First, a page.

And now is a good time to buy a condo. It is one area of the market that has held steady over the past two years for sales and average price.  One reason for that stability is because there have been very few new rental properties built since the last real estate recession of 2008. Plus, the majority of Anchorage’s apartments were built between 1970 and 1990 and unless you own hundreds of units like one or two investors do, most small investors who own a four-plex struggle to keep up with maintenance and repairs let alone cosmetic renovations. So, for buyers a brand new condo looks very attractive with white cabinets, wood laminate or vinyl plank flooring and painted white trim with lever door handles. Plus it’s more energy efficient with lower utility bills. Many older apartment owners require tenants to pay for their own gas and electric so the increasing costs for utilities adds to their average $1,250 per month rent for a two bedroom, one bath flat.  Might as well buy something brand new that will hopefully appreciate in value while creating a more attractive and carefree lifestyle.

The average sales price of a condo is $203,113 according to the June MLS statistics. That price is a 3.35% decline from last year’s $209,116, making it a good time to invest. So how much does it cost to buy one of these condos?  FHA offers a 3% down payment. On a $205,000 condo that’s $6, 150. And some builders, looking to get rid of their summer inventory before putting in fall foundations, are offering as much as $8,000 in closing costs.

Today’s 30 year fixed mortgage rate is as low as 3.50%, depending on your credit score. That makes a buyer’s payment your payment as low as $1,543, including principal, interest, taxes, insurance, and condo dues which will cover some of your utility costs. Hardly any more than what a renter pays for a a 30 year old apartment! And it’s fresh and modern! 

Entry level condos are a worthwhile investment at today’s value, whether as a first time buyer or as a modest investment. Inflation, tariffs are all going to pull up condo prices. Smart buyers buy at the bottom of the market. And you won’t have to buy a lawn mower!     

How 'Silly' is This?

by Connie Yoshimura

The photo below is an example of the current required driveway width in residential single family subdivisions.  According to Title 21: Land Use Planning, page 7-133, the “total width of driveway entrances to a residential lot from a street shall not exceed 40 percent of the frontage of the lot or 33 percent of the frontage if the platting authority or traffic engineer finds that conditions warrant it”.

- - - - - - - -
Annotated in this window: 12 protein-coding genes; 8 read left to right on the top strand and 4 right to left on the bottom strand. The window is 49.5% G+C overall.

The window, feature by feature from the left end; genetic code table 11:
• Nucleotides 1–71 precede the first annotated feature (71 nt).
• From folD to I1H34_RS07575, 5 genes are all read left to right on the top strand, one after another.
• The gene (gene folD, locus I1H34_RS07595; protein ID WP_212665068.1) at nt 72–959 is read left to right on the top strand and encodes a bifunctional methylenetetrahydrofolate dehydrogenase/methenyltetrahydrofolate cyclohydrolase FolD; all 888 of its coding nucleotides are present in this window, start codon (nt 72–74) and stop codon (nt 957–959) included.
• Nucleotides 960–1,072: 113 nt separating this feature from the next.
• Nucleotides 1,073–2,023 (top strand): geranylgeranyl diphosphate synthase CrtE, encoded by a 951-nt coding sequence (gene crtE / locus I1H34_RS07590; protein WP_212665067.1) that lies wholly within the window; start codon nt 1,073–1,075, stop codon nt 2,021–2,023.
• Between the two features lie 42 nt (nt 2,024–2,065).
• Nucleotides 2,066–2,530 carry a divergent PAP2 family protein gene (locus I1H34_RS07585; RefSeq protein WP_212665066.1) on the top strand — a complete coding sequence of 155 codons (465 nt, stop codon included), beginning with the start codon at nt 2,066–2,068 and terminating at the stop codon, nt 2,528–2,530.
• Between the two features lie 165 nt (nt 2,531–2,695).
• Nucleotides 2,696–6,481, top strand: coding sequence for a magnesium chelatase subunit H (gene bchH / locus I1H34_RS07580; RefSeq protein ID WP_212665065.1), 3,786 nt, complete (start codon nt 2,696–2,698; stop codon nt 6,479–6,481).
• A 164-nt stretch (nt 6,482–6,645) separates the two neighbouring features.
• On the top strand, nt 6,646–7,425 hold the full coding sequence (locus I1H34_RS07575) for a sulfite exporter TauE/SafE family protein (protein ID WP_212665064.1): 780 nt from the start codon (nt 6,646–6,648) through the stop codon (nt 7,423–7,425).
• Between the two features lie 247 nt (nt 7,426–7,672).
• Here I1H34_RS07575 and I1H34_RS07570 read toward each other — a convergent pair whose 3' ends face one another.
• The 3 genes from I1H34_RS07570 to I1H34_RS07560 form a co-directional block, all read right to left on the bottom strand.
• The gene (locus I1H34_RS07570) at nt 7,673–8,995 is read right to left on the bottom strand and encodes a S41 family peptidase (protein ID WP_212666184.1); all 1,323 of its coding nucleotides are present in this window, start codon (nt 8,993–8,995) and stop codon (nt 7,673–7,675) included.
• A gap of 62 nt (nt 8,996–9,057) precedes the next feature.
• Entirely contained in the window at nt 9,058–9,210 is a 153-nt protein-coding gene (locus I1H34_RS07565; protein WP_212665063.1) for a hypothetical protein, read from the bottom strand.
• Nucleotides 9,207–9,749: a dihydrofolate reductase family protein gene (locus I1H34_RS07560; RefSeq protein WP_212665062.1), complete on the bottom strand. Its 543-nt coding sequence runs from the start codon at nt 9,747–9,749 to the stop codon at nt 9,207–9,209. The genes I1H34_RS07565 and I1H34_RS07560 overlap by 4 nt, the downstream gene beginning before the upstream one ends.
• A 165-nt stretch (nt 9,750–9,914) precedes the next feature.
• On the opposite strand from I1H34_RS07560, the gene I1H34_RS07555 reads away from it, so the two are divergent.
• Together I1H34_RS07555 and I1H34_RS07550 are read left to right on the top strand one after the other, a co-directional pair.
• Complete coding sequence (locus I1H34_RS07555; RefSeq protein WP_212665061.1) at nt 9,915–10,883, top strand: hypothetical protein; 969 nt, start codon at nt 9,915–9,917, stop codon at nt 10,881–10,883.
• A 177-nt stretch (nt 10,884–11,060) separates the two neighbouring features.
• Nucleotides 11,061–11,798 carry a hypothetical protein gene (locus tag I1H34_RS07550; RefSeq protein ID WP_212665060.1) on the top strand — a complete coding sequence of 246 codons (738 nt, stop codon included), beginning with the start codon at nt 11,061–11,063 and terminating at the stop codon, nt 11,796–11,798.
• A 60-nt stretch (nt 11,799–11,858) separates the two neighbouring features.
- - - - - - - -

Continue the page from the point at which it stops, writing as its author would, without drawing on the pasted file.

The intent of these limitations is to provide adequate space for snow storage within the right of way, to have space for on-street parking where appropriate, and to discourage the majority of the front area of a lot from being paved and/or used for vehicle parking.”

All this sounds reasonable until it’s put to an on the ground application. For example, under these regulations a fifty foot wide lot is allowed only a 20 foot wide driveway.        Most garages for new homes are a minimum of 22 feet wide which thus requires an indentation at the street curb and property line as seen in the photo in order to be compliant. Driveway width compliance on cul-de sac lots which are very popular with home buyers is even more challenging.  Many of these lots have only a 30 or 40 foot street frontage. Accordingly, the driveway at the mouth of the street can only be twelve or 16 feet wide.  

Although unattractive, builders have found a clever way around this requirement which allows them to widen driveways to the width of the garage.  But, unfortunately, the frustrated homeowner ends up with the problem. Some owners elect to pave the area after the certificate of occupancy has been issued; other fill in the space with gravel or lawn.  They cannot, however, add trees, shrubs or rocks because that prevents the snow plow from doing its job.  The final result of this requirement is an unattractive streetscape as well as traffic congestion in cul-de-sacs.     

Covenant, codes and restrictions for a subdivision can easily address the ‘parking lot’ appearance resulting from wide driveways used for car storage.  They can also address on-street parking restrictions.  This policy, although well-intended, is an overage of MOA requirements and has done the opposite of its intended purpose which was to create a more attractive street scape in new home communities.  

The idea of appealing to the platting board or the traffic engineer is not a reasonable alternative for a builder or individual homeowner as it creates time delays and extra costs in an economic environment that continues to face increasing material and labor costs for new homes.

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Dwell Realty
561 E. 36th Ave., Suite 200
Anchorage AK 99503
907-646-3600